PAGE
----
After 50 years, St. Michael’s Hospital remains at the forefront of kidney care
Our history of innovations has been remarkable. But we never rest on our laurels. St. Michael’s clinicians and scientists are always at the forefront of new discovery.
St. Michael’s clinicians and scientists are always at the forefront of new discovery.
- St. Michael’s helped solve the problem of incompatible donors and recipients. This is how it works: family members and friends who wish to donate a kidney but aren’t compatible with their loved one are matched with another donor-recipient pair with the same problem. A “swap” is made so that each recipient gets a kidney. Before this program, 20 per cent of living donors were excluded because they didn’t match the intended recipient.
- We are the only transplant centre in North America to offer blood-type-incompatible transplants with Glycosorb®, a technology that enables patients to accept a kidney from a donor with a different blood type.
- St. Michael’s was the first transplant program in Ontario to utilize minimally invasive surgery on living kidney donors. Smaller incisions mean less trauma, less scarring, less pain and reduced recovery time.
- We have North America’s most ethnically diverse transplant population. We were the first in the world to discover that South Asians experience a higher risk of cardiac events following a transplant, resulting in a change of protocols for this population. And we have a robust international program that has brought living donors from 81 countries. In one case, it took us a mere 21 days to bring a donor from overseas and perform the transplant on our patient here in Canada.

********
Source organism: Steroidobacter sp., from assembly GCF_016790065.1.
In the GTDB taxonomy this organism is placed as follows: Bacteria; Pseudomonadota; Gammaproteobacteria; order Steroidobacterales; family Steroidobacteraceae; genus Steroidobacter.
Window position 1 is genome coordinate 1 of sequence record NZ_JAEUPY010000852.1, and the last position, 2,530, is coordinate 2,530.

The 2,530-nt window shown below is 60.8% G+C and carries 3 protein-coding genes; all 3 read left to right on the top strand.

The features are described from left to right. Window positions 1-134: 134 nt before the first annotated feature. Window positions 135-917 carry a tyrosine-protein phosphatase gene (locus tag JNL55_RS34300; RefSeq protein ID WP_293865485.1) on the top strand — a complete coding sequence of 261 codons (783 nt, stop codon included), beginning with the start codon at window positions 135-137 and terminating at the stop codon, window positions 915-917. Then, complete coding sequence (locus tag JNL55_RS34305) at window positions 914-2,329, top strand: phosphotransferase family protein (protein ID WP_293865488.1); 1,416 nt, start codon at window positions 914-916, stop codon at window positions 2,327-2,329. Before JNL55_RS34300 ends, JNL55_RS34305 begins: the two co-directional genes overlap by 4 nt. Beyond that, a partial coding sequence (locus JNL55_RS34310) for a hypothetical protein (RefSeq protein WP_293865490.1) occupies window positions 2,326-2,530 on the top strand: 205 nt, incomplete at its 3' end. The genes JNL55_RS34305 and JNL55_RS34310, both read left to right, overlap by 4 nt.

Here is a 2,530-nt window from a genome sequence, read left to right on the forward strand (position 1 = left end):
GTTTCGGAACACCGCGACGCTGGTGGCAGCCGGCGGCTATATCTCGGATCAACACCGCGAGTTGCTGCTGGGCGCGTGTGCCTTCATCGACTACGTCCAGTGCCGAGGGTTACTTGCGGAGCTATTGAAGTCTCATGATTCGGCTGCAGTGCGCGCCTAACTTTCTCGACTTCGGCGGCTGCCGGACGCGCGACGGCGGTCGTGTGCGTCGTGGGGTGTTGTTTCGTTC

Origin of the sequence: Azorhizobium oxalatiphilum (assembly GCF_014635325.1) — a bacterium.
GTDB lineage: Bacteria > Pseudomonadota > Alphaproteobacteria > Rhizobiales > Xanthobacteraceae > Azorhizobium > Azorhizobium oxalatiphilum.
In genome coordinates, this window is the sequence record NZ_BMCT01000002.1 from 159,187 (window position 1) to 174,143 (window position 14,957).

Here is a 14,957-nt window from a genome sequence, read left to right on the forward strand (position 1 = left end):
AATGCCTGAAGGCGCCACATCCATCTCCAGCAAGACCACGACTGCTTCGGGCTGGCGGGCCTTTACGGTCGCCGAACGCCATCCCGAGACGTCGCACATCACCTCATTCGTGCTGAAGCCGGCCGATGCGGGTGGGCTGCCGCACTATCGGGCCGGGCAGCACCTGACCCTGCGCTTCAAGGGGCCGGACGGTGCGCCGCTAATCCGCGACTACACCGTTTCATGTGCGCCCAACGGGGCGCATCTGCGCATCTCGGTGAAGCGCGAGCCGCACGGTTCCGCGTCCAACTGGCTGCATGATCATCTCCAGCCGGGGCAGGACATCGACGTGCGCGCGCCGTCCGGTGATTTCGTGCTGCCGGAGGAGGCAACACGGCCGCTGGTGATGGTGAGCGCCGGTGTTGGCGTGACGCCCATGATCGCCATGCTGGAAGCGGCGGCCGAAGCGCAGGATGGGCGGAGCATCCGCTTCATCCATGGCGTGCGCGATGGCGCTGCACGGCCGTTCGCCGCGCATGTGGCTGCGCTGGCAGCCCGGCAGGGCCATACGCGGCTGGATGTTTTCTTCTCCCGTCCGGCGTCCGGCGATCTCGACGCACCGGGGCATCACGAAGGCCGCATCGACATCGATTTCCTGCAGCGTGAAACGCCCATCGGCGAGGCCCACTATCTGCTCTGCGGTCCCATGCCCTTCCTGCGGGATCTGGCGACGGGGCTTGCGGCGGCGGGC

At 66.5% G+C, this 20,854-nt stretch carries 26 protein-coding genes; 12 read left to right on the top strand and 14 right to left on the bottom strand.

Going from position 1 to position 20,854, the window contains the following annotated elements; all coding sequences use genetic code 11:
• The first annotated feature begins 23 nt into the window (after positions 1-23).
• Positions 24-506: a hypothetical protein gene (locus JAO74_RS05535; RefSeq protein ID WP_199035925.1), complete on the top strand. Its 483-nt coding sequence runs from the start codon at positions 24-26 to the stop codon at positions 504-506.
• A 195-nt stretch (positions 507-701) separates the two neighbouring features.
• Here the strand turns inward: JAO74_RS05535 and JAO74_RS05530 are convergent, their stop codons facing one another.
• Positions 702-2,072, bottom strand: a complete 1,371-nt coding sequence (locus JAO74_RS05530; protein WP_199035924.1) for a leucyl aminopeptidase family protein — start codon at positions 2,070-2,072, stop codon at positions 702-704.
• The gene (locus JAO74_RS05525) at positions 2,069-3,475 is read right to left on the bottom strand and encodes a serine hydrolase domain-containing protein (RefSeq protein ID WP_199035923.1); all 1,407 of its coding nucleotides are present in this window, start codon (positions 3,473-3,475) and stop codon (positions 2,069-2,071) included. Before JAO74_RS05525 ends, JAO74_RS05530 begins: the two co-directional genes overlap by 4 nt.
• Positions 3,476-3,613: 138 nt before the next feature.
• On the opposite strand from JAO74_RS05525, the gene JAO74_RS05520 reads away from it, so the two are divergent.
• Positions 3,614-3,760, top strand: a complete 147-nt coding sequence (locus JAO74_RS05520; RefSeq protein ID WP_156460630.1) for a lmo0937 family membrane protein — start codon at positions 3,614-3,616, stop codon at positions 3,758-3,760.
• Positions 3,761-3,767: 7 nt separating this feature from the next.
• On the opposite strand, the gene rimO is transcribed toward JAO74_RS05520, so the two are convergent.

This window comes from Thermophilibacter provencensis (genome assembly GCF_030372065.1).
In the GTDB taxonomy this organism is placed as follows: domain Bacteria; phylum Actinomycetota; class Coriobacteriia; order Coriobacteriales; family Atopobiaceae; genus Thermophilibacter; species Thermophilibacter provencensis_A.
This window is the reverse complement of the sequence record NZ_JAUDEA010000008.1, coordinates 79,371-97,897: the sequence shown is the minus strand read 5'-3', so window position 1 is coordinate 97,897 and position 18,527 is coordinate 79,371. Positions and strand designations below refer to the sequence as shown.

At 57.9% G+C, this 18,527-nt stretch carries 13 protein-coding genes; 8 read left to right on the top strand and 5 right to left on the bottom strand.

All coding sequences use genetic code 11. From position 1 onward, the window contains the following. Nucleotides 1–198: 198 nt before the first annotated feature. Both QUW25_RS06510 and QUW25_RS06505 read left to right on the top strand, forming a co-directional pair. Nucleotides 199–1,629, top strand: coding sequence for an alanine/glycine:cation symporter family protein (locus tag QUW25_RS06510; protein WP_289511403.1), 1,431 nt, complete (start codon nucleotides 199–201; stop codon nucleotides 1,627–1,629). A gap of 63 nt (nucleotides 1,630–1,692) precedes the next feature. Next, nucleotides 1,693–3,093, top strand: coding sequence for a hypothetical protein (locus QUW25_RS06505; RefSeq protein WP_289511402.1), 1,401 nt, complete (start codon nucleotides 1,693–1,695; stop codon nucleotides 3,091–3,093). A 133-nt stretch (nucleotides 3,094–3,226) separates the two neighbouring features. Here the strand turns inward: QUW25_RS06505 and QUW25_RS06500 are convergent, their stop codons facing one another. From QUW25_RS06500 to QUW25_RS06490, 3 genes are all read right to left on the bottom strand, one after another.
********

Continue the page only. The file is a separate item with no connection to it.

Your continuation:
- We conducted the most extensive clinical research in Canada on a new drug formulation: Tacrolimus is an anti-rejection medication essential for transplant patients. As a result of our work, once-daily tacrolimus has been helping kidney transplant patients since 2005.
- We conducted the world’s largest clinical trial on dialysis start times: STARRT-AKI set out to determine the optimal time for those with acute kidney injury, a patient group with a high mortality rate, to begin dialysis. St. Michael’s nephrologist Dr. Ron Wald co-led the international trial, which included almost 3,000 patients in 14 different countries. The trial showed there was no significant difference in either survival or post-treatment dialysis dependence between an accelerated or standard treatment strategy; this result influences care protocols for these critically ill patients.
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